BEAMLINE FOR SCHOOLS: STUDENTI DI FERMO CAMPIONI DEL MONDO
Un gruppo di ragazzi del Liceo Scientifico Statale “T.C. Onesti” di Fermo (Marche) ha vinto l’edizione del 2017 della competizione internazionale del CERN, “Beamline for schools” (BL4S), una linea di fascio per le scuole. Lo ha annunciato oggi il CERN. Assieme ai ragazzi di Fermo è risultata vincitrice anche una squadra canadese. I ragazzi potranno eseguire il loro esperimento nel prestigioso centro di ricerca internazionale, che si trova vicino a Ginevra, il prossimo settembre.
La squadra “TCO-ASA” del liceo di Fermo è risultata vincitrice tra 180 squadre di partecipanti provenienti da 43 Paesi del mondo. “Come scuola avevamo partecipato già l’anno scorso con un esperimento analogo, arrivando in semifinale”, commenta Maria Rita Felici, la professoressa che ha seguito i ragazzi nella partecipazione a questa competizione. “A settembre 2016 i Laboratori di Frascati (LNF) dell’Istituto Nazionale di Fisica Nucleare (INFN) avevano invitato i ragazzi della squadra del precedente anno a realizzare l’esperimento su una linea di fascio dei LNF (nella foto, i ragazzi in piedi). Da questa esperienza, con la nuova squadra (i ragazzi seduti nella foto), abbiamo deciso di migliorare l’esperimento e questo ci ha portato alla vittoria!”.
La “Beamline for Schools” è una selezione internazionale che ogni anno offre agli istituti superiori di tutto il mondo la possibilità di realizzare un vero e proprio esperimento scientifico al CERN di Ginevra. Alla BL4S sono ammesse squadre di un massimo di 30 studenti, che abbiano compiuto 16 anni di età e siano coordinate da almeno un docente. Il CERN, per aiutare insegnanti e studenti, introduce i concetti di base relativi alla fisica delle particelle attraverso dei video pubblicati online e sui social network. Per concorrere i candidati devono inviare una lettera motivazionale e un video, in cui spiegano perché vogliono andare al CERN, che cosa sperano di ricavare da quest’esperienza e l’idea iniziale di come utilizzerebbero il fascio di particelle per il loro esperimento. Gli esperti del CERN valutano le proposte tenendo conto della creatività, della motivazione, della fattibilità e sulla base del metodo scientifico. Una selezione finale viene presentata poi al comitato scientifico del CERN responsabile delle linee di fascio, che sceglie due squadre che possano svolgere i loro esperimenti assieme.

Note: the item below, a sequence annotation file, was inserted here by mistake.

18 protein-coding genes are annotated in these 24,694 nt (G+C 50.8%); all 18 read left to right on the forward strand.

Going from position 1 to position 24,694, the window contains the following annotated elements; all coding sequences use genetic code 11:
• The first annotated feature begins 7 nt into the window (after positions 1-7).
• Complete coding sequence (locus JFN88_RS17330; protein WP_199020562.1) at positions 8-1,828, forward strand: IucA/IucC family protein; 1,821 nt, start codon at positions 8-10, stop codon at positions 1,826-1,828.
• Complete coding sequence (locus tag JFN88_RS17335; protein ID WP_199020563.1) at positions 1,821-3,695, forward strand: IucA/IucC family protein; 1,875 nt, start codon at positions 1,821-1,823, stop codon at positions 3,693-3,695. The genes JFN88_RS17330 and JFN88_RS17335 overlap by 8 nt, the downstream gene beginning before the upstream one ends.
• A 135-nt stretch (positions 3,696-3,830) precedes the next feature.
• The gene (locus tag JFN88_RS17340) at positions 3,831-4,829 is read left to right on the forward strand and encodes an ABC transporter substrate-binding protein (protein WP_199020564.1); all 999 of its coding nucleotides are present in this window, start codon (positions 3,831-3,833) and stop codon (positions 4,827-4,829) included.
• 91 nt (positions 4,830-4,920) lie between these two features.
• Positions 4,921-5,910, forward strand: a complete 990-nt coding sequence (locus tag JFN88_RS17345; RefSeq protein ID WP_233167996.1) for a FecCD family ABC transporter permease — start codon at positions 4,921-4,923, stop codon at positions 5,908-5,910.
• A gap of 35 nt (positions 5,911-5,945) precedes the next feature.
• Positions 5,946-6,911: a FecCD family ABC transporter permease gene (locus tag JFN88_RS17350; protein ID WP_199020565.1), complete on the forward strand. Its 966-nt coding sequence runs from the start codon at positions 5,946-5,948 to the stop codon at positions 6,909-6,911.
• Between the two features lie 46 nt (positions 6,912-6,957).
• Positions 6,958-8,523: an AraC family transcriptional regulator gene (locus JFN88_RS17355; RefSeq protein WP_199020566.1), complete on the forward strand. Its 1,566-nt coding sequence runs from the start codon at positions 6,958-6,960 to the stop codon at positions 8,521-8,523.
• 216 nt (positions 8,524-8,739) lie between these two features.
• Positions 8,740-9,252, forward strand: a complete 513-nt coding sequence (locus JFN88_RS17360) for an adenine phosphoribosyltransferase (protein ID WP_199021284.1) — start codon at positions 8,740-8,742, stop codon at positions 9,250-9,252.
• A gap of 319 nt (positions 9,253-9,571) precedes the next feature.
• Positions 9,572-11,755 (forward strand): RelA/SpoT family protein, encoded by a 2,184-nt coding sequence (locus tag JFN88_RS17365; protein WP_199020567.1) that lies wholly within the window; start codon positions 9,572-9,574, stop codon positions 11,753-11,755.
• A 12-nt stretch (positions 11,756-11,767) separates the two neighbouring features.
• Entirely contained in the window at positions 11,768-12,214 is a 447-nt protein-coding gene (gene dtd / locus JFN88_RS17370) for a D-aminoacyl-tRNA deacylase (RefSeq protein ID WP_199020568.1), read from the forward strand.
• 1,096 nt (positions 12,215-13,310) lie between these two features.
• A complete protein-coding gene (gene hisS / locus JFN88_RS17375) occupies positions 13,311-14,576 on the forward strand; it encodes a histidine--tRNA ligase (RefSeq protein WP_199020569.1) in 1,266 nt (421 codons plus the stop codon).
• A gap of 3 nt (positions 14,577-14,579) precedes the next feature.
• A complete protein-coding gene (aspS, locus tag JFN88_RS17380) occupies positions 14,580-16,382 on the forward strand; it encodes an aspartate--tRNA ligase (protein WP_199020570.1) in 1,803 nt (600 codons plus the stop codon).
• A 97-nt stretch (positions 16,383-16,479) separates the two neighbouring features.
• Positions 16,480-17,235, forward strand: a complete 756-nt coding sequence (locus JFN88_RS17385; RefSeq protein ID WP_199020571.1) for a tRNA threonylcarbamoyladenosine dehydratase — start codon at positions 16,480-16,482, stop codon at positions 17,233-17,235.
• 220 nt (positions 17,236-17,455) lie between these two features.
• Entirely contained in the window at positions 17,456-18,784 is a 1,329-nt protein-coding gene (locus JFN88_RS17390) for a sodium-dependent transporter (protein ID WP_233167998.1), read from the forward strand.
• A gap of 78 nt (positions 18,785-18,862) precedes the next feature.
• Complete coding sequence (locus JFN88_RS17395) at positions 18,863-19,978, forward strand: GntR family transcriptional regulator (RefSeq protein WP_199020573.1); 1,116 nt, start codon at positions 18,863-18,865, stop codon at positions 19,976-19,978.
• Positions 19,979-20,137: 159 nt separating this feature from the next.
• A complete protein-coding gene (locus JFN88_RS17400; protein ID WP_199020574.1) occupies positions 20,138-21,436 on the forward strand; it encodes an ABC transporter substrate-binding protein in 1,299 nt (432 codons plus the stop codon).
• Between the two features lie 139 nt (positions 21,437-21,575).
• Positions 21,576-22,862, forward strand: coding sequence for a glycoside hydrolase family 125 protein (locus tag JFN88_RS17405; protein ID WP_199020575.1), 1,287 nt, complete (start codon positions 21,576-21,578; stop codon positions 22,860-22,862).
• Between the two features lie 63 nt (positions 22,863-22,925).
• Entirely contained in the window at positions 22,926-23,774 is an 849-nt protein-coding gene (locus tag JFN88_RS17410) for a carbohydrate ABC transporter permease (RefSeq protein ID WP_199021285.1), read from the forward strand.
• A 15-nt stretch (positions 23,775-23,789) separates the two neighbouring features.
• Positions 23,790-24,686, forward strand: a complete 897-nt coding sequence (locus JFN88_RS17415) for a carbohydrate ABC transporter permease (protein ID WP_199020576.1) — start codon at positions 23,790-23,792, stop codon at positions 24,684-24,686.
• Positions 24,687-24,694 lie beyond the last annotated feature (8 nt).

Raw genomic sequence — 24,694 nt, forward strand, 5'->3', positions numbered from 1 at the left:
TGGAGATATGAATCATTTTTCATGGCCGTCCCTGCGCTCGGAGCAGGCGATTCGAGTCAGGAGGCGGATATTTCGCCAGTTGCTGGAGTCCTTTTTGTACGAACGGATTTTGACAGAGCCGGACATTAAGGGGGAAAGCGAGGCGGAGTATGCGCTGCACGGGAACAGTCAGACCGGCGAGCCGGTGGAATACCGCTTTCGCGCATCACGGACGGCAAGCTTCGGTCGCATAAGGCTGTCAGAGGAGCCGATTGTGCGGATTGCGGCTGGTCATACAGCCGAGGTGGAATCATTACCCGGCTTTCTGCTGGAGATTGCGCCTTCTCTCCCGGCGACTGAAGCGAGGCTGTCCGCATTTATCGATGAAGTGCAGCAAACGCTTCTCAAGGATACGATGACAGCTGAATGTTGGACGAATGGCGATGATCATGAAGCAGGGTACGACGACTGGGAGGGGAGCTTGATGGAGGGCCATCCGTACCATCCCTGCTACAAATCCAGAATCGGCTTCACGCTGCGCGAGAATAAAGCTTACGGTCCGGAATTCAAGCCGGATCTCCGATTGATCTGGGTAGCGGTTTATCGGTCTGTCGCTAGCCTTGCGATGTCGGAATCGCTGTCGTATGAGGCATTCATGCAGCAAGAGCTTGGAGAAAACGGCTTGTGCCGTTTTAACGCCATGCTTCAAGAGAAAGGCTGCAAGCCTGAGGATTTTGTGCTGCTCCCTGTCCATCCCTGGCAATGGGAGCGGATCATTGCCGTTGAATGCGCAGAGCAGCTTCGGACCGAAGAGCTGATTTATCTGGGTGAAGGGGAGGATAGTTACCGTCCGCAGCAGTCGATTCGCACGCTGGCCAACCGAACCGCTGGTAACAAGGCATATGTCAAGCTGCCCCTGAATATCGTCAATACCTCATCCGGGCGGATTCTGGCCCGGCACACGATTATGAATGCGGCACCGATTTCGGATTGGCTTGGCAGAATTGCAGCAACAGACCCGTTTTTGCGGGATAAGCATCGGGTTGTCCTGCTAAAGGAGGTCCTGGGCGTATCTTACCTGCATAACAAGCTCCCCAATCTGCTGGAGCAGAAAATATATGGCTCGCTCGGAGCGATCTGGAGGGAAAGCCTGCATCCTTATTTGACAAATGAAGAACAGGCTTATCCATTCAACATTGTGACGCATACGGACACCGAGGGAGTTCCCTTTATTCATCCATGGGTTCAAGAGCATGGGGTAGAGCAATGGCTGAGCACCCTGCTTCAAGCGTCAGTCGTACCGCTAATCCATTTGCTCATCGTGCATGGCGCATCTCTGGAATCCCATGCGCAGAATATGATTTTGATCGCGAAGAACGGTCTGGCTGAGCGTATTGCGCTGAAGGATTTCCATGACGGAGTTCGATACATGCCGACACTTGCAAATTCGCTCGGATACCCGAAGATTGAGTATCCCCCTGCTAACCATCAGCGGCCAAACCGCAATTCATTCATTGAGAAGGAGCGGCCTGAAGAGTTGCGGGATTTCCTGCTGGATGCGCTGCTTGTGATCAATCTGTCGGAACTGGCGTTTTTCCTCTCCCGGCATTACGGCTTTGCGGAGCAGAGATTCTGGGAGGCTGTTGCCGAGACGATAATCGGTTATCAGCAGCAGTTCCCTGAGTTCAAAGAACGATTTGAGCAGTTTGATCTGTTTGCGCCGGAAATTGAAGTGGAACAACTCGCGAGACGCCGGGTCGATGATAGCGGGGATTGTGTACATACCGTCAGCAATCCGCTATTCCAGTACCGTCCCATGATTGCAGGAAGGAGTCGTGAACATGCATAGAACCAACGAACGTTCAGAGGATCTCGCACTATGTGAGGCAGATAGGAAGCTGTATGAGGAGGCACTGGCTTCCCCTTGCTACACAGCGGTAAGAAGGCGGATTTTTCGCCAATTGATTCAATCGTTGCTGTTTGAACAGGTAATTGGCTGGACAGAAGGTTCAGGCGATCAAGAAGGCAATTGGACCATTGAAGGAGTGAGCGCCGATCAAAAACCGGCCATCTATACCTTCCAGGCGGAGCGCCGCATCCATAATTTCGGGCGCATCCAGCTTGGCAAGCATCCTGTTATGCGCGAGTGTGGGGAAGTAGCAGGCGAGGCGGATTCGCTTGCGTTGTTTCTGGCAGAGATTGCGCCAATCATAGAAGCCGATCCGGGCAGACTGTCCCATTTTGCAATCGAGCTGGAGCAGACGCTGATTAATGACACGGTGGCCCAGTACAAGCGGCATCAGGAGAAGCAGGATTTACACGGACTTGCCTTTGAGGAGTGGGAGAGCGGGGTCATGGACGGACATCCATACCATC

La squadra TCO-ASA di Fermo è composta da 8 studenti (6 maschi e 2 femmine). Il loro esperimento consiste nell’utilizzo di un rivelatore Cherenkov della scuola (costruito anche grazie al “rivelatore fai da te” ArduSipm, ideato da un ricercatore dell’INFN, vd. qui), che è in grado di osservare le particelle elementari che viaggiano più veloci della luce nell’aria. La loro idea consiste nel testare questo rivelatore, interamente costruito con materiali low-cost facilmente reperibili, sulla linea di fascio del CERN.
“Sono davvero entusiasta della nostra vittoria! Fermo è una piccola città e non ho mai avuto l’opportunità di essere in un laboratorio di fisica con scienziati che si adoperano ogni giorno per scoprire qualcosa di nuovo. Penso che questa esperienza mi porterà un po’ più vicino alla decisione per le mie scelte del futuro”, ha affermato la studentessa Roberta Barbieri della squadra “TCO-ASA”.
Due altre squadre italiane sono arrivate in semifinale e riceveranno come premio un rivelatore di raggi cosmici (Cosmic-Pi) per la loro scuola. Si tratta della squadra “P.R.O.ME.THE.U.S” dell’I.I.S. “Nicola Pellati” di Nizza Monferrato (in provincia di Asti) e la squadra “THE BIG BANG TEAM” dell’IIS “GUGLIELMO MARCONI” di Tortona (in provincia di Alessandria).
Per maggiori informazioni:
Informazioni sulla competizione:
Il video di presentazione inviato al CERN del liceo di Fermo:
L’annuncio della vittoria del liceo di Fermo:
Two new teams of high-school physicists selected to run experiments at CERN
13 Jun 2017
The ” Charging Cavaliers” (on the left) and “TCO-ASA” (on the right).